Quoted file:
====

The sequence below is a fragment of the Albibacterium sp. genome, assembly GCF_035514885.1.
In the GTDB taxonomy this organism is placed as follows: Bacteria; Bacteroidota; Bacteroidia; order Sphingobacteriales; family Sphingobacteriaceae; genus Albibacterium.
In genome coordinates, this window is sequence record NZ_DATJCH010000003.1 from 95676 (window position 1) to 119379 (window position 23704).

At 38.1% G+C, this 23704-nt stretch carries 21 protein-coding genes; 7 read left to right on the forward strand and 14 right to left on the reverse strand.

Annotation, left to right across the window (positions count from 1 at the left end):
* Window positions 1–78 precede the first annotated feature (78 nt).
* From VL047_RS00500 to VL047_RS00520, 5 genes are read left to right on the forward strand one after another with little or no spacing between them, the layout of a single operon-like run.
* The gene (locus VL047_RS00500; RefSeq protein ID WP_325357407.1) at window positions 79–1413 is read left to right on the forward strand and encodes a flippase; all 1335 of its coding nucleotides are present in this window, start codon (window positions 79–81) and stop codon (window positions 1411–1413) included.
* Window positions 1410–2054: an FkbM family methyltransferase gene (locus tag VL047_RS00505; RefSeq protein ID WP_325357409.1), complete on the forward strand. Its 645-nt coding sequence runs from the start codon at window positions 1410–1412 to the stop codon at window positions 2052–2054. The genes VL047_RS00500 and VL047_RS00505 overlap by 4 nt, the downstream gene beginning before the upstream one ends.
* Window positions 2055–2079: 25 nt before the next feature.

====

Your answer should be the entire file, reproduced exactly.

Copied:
The sequence below is a fragment of the Albibacterium sp. genome, assembly GCF_035514885.1.
In the GTDB taxonomy this organism is placed as follows: Bacteria; Bacteroidota; Bacteroidia; order Sphingobacteriales; family Sphingobacteriaceae; genus Albibacterium.
In genome coordinates, this window is sequence record NZ_DATJCH010000003.1 from 95676 (window position 1) to 119379 (window position 23704).

At 38.1% G+C, this 23704-nt stretch carries 21 protein-coding genes; 7 read left to right on the forward strand and 14 right to left on the reverse strand.

Annotation, left to right across the window (positions count from 1 at the left end):
* Window positions 1–78 precede the first annotated feature (78 nt).
* From VL047_RS00500 to VL047_RS00520, 5 genes are read left to right on the forward strand one after another with little or no spacing between them, the layout of a single operon-like run.
* The gene (locus VL047_RS00500; RefSeq protein ID WP_325357407.1) at window positions 79–1413 is read left to right on the forward strand and encodes a flippase; all 1335 of its coding nucleotides are present in this window, start codon (window positions 79–81) and stop codon (window positions 1411–1413) included.
* Window positions 1410–2054: an FkbM family methyltransferase gene (locus tag VL047_RS00505; RefSeq protein ID WP_325357409.1), complete on the forward strand. Its 645-nt coding sequence runs from the start codon at window positions 1410–1412 to the stop codon at window positions 2052–2054. The genes VL047_RS00500 and VL047_RS00505 overlap by 4 nt, the downstream gene beginning before the upstream one ends.
* Window positions 2055–2079: 25 nt before the next feature.